All eyes will fall on Birmingham next year as the city again hosts its renowned International Dance Festival, writes Diane Parkes.
Birmingham will play host to the finest performers from around the world as part of the city’s International Dance Festival.
Sylvie Guillem together with Russell Maliphant, Royal Ballet of Flanders, controversial Canadian choreographer Dave St-Pierre, Danza Contemporanea de Cuba and Jonzi D have all been confirmed for the month-long festival next spring.
More than 1,000 people are also being asked to get involved in a huge public event called Home. Based on people’s ideas of the meaning of home, the final performance will see dancers moving through the streets of the city performing on doormats.
The biennial festival, which was first held in Birmingham in 2008, will reach theatres, public spaces and the streets of the city between April 23 and May 19.
Venues taking part include Birmingham Hippodrome, Warwick Arts Centre, The Crescent and Mac, with outdoor works planned for Victoria Square and the city centre.
At its helm are co-artistic directors David Massingham, who is artistic director of DanceXchange, and Stuart Griffiths, Hippodrome chief executive. They told the launch at Birmingham’s Patrick Centre they were hoping to build on the success of the previous festival in 2010 which saw audience involvement of more than 60,000 people.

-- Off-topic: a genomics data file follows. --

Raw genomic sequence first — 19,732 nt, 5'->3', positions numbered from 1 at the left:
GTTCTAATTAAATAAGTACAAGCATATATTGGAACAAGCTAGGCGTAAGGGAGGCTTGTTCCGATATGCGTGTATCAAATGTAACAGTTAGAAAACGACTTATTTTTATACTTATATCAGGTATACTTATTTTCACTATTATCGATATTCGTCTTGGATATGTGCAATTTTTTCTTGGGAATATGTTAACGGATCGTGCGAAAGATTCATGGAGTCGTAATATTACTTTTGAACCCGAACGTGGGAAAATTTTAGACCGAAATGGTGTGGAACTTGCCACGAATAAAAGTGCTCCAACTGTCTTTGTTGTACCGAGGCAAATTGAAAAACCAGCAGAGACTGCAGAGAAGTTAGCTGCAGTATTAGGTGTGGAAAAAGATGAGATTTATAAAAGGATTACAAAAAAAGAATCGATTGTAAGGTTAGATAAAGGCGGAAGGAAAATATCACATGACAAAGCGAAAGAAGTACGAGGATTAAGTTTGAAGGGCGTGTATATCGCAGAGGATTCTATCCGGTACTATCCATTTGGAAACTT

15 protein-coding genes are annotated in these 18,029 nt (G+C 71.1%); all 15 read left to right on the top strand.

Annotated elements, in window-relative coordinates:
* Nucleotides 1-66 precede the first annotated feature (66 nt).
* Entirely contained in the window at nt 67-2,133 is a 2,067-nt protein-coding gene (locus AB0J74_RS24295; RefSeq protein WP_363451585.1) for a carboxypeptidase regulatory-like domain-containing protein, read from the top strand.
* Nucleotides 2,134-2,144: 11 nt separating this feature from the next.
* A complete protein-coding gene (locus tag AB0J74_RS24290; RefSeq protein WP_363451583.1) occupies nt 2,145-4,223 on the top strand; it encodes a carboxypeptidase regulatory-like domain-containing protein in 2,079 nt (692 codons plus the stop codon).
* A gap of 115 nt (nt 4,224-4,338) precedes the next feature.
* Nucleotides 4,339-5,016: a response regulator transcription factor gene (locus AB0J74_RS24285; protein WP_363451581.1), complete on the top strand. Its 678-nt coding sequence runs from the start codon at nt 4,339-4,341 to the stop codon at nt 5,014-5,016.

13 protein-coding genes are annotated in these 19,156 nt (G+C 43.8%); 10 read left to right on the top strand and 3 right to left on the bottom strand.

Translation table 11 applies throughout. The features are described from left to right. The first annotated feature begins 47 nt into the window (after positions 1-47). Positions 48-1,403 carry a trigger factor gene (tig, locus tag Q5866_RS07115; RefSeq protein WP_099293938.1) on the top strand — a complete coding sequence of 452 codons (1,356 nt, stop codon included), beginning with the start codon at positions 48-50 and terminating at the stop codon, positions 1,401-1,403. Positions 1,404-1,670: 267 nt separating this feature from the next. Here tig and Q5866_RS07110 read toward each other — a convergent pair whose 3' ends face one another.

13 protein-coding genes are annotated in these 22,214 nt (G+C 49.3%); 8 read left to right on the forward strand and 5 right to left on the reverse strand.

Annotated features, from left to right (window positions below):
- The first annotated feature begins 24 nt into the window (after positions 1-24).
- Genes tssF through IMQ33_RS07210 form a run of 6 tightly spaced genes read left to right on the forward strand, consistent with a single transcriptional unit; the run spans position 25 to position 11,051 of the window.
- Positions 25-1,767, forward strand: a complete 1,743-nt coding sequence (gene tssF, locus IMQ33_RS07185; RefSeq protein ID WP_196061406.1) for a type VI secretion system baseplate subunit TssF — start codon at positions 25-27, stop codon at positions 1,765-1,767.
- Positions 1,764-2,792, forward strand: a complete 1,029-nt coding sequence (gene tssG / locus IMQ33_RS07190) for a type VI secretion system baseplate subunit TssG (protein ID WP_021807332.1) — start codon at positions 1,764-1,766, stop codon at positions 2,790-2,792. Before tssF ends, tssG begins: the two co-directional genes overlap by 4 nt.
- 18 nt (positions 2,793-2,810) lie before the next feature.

“This festival is no longer the new kid on the block,” said Mr Massingham. “And the main aim is always looking for bright new ideas. It is about bringing the world of dance together in Birmingham.
“The city’s existing dance offering, provided by DanceXchange, Birmingham Hippodrome and Birmingham Royal Ballet, has already created the biggest dance hub in the UK.
“IDFB 2012 not only creates a window to what is now a world centre for dance, but extends our reach to new, young audiences by breaking free from traditional venues and providing opportunities to participate in many different ways.
“The central IDFB 2012 productions will bring together the positive aspects of community and engage thousands of people across the region.
“With many of the festival’s events being free of charge, IDFB 2012 is a great opportunity for us to work with our partners to help promote and celebrate Birmingham’s rich cultural offering to a wide audience.”
IDFB 2012 is sponsored by investment management consultants Brewin Dolphin and receives nearly £1 million in public money. Funding comes from Arts Council England, Birmingham City Council and Advantage West Midlands with an additional grant from the European Union via the Investing in the City Regional ERDF project managed by Marketing Birmingham. This year there is also additional funding from Dancing for the Games, part of the Cultural Olympiad in the West Midlands, specifically for the Home project.